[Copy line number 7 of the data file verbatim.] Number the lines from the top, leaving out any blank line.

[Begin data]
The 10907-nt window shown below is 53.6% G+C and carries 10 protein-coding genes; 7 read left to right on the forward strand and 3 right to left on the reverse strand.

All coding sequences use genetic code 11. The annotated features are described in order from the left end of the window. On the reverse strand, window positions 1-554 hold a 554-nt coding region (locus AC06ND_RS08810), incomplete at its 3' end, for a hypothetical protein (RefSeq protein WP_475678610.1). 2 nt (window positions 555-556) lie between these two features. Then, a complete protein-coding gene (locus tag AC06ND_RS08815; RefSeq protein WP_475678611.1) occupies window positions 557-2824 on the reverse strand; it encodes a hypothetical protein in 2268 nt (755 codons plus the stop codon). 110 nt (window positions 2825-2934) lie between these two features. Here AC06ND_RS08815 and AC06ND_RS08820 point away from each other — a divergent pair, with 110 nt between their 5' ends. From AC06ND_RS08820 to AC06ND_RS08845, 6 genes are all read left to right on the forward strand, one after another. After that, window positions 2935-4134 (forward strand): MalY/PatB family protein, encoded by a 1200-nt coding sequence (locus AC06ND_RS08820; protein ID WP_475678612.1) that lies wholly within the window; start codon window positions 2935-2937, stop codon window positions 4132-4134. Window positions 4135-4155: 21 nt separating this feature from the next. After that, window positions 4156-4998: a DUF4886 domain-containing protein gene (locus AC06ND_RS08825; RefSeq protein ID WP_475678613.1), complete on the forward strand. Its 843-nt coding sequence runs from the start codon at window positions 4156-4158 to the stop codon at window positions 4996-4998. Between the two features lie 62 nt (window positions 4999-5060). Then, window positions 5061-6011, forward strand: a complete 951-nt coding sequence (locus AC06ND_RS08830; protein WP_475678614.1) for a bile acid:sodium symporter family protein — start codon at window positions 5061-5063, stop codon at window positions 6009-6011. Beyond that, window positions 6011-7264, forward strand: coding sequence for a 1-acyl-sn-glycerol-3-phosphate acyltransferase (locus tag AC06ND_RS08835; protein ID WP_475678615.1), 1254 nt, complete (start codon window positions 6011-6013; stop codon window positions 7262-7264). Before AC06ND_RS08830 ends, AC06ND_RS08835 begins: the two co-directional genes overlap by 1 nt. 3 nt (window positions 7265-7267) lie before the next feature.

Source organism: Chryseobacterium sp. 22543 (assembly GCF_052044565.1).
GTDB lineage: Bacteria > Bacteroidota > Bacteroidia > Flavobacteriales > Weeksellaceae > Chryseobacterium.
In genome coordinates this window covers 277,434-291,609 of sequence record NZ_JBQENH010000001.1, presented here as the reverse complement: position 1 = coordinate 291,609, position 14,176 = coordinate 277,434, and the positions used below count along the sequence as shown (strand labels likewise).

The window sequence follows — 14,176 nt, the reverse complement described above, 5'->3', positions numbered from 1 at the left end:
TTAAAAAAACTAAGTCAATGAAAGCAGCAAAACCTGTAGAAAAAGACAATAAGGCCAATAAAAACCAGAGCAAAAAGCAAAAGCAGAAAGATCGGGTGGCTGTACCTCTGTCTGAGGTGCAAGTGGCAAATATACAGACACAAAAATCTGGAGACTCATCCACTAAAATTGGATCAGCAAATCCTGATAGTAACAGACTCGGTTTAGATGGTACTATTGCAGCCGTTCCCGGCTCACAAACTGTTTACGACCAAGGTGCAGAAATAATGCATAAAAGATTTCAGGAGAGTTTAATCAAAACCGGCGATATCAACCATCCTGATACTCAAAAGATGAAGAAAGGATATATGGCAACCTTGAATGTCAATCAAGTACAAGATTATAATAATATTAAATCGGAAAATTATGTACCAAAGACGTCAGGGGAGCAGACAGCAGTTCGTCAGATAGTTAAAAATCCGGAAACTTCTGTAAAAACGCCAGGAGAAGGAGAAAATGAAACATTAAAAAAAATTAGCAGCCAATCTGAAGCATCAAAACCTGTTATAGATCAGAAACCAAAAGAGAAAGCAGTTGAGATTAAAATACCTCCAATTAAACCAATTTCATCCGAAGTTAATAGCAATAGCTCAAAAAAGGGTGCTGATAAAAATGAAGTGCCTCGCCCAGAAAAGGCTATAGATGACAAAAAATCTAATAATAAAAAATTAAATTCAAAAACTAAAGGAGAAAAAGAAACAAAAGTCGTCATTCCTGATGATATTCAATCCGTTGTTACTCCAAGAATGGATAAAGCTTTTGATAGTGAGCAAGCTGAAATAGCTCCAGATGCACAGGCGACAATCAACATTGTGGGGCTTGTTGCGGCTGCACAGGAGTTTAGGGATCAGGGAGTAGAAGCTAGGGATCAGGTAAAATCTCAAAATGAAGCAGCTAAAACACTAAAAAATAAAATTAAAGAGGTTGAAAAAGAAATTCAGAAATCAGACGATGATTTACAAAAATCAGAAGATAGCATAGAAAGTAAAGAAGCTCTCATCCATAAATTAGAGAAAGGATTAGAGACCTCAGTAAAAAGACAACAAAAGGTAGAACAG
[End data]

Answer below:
TTAAAAAAACTAAGTCAATGAAAGCAGCAAAACCTGTAGAAAAAGACAATAAGGCCAATAAAAACCAGAGCAAAAAGCAAAAGCAGAAAGATCGGGTGGCTGTACCTCTGTCTGAGGTGCAAGTGGCAAATATACAGACACAAAAATCTGGAGACTCATCCACTAAAATTGGATCAGCAAATCCTGATAGTAACAGACTCGGTTTAGATGGTACTATTGCAGCCGTTCCCGGCTCACAAACTGTTTACGACCAAGGTGCAGAAATAATGCATAAAAGATTTCAGGAGAGTTTAATCAAAACCGGCGATATCAACCATCCTGATACTCAAAAGATGAAGAAAGGATATATGGCAACCTTGAATGTCAATCAAGTACAAGATTATAATAATATTAAATCGGAAAATTATGTACCAAAGACGTCAGGGGAGCAGACAGCAGTTCGTCAGATAGTTAAAAATCCGGAAACTTCTGTAAAAACGCCAGGAGAAGGAGAAAATGAAACATTAAAAAAAATTAGCAGCCAATCTGAAGCATCAAAACCTGTTATAGATCAGAAACCAAAAGAGAAAGCAGTTGAGATTAAAATACCTCCAATTAAACCAATTTCATCCGAAGTTAATAGCAATAGCTCAAAAAAGGGTGCTGATAAAAATGAAGTGCCTCGCCCAGAAAAGGCTATAGATGACAAAAAATCTAATAATAAAAAATTAAATTCAAAAACTAAAGGAGAAAAAGAAACAAAAGTCGTCATTCCTGATGATATTCAATCCGTTGTTACTCCAAGAATGGATAAAGCTTTTGATAGTGAGCAAGCTGAAATAGCTCCAGATGCACAGGCGACAATCAACATTGTGGGGCTTGTTGCGGCTGCACAGGAGTTTAGGGATCAGGGAGTAGAAGCTAGGGATCAGGTAAAATCTCAAAATGAAGCAGCTAAAACACTAAAAAATAAAATTAAAGAGGTTGAAAAAGAAATTCAGAAATCAGACGATGATTTACAAAAATCAGAAGATAGCATAGAAAGTAAAGAAGCTCTCATCCATAAATTAGAGAAAGGATTAGAGACCTCAGTAAAAAGACAACAAAAGGTAGAACAG